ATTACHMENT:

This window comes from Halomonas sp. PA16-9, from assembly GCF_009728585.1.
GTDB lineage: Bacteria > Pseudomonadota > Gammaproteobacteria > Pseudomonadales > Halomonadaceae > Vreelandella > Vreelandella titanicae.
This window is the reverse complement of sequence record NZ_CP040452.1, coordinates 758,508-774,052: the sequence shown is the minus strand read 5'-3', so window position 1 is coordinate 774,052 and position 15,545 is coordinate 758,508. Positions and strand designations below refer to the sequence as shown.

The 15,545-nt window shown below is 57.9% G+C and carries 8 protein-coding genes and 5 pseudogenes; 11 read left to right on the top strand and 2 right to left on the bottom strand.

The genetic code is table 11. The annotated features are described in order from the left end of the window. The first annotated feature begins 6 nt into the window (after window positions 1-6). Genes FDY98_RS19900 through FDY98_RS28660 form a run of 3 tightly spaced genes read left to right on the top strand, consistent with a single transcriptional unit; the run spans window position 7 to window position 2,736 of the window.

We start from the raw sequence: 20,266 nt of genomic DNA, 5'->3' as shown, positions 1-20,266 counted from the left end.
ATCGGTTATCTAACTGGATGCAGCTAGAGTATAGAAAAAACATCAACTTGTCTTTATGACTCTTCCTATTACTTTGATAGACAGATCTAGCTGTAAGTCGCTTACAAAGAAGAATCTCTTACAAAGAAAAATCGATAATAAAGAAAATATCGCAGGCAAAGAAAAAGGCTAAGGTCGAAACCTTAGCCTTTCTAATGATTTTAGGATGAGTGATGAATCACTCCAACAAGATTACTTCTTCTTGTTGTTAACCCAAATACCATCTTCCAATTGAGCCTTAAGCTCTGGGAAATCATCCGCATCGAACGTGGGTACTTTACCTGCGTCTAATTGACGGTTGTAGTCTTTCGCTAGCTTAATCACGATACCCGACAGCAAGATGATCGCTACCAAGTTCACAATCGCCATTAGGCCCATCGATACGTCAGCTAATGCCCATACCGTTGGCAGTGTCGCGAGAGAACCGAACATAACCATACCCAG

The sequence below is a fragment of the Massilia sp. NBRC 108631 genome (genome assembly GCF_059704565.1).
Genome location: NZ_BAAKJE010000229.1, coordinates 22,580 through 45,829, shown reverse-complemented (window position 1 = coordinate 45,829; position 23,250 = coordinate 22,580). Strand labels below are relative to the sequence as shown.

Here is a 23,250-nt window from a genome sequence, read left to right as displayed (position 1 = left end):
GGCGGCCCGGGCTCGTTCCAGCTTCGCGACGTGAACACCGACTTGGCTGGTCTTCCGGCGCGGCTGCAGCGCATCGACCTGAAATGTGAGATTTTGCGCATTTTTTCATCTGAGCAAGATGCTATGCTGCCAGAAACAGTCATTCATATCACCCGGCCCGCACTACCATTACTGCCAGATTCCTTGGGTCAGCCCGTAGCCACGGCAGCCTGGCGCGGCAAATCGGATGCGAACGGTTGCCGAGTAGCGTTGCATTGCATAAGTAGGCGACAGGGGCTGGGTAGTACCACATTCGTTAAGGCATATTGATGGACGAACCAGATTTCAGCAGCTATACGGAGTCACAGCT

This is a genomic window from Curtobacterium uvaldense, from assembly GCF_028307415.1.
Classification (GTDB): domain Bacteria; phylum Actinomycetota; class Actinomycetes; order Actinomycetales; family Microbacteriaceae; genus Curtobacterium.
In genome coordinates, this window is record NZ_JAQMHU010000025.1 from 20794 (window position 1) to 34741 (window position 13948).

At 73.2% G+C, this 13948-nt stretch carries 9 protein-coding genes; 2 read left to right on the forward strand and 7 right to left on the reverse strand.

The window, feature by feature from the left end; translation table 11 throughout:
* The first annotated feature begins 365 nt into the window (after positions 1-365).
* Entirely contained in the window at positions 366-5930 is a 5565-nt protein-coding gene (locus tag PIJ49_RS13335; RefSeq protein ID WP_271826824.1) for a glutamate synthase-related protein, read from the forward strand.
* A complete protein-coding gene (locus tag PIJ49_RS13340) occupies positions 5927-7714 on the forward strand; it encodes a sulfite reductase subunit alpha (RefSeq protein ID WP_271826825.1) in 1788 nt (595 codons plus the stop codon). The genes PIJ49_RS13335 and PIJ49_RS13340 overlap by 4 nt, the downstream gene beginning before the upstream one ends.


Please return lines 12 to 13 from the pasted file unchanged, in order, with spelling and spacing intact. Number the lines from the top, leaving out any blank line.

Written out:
This is a genomic window from Curtobacterium uvaldense, from assembly GCF_028307415.1.
Classification (GTDB): domain Bacteria; phylum Actinomycetota; class Actinomycetes; order Actinomycetales; family Microbacteriaceae; genus Curtobacterium.